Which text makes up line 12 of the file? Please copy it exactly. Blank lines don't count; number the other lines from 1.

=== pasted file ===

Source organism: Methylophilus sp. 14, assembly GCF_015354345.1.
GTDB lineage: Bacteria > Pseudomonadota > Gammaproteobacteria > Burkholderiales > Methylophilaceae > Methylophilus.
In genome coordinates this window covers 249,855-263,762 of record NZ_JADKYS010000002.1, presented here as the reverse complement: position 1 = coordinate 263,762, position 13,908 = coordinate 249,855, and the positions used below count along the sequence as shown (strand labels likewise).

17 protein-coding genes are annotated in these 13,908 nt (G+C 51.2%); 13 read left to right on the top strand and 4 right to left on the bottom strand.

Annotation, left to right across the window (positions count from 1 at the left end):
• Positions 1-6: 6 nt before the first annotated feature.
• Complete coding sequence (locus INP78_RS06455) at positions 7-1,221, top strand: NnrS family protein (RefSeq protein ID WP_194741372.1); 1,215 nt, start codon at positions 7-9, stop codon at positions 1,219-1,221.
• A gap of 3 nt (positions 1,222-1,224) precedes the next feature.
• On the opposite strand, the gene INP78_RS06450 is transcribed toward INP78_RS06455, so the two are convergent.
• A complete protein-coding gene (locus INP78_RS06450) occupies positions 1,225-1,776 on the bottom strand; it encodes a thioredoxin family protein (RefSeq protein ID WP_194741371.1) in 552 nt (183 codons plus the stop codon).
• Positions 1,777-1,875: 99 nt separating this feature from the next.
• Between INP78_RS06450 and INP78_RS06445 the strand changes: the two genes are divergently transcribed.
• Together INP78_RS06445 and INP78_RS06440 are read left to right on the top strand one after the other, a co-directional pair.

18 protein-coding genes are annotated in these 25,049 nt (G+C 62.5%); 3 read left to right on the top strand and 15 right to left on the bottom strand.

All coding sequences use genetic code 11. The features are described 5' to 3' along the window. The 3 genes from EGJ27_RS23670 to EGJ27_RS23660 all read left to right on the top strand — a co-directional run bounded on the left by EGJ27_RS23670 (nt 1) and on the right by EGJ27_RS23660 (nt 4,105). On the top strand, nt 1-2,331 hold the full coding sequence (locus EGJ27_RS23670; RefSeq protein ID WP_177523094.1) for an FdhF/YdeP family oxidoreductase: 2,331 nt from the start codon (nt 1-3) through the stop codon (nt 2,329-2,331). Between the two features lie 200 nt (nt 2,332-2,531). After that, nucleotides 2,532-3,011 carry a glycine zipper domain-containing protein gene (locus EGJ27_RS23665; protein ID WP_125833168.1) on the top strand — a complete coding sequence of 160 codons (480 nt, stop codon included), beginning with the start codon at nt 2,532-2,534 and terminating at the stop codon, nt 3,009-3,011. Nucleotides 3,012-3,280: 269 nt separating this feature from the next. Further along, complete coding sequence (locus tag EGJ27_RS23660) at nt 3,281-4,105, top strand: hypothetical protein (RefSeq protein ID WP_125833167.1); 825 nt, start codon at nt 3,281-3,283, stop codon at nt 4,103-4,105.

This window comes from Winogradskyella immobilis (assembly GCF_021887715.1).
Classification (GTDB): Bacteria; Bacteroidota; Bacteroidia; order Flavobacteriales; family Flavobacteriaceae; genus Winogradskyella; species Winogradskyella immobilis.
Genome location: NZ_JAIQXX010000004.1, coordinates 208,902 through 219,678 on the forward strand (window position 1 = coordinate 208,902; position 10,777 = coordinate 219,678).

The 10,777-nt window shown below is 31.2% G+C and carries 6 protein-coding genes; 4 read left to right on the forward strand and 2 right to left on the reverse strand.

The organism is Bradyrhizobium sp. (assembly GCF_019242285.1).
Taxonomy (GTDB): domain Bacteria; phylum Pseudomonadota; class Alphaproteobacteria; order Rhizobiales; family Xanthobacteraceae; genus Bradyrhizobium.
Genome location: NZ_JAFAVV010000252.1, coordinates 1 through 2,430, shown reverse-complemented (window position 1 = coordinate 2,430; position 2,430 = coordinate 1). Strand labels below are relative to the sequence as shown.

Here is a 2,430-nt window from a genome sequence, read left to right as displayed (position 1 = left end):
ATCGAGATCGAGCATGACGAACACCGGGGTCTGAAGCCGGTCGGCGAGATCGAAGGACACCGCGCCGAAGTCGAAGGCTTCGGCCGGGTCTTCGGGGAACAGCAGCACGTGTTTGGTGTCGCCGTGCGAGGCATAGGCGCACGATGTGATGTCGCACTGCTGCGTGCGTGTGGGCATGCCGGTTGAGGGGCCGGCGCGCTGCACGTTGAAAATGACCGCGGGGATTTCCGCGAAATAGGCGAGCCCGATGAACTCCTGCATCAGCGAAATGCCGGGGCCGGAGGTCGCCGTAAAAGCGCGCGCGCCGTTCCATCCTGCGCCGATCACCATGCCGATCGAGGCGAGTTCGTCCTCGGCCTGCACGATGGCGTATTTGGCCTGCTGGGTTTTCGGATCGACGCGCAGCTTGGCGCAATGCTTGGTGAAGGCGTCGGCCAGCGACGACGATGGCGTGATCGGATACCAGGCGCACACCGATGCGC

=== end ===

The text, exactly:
• Between INP78_RS06450 and INP78_RS06445 the strand changes: the two genes are divergently transcribed.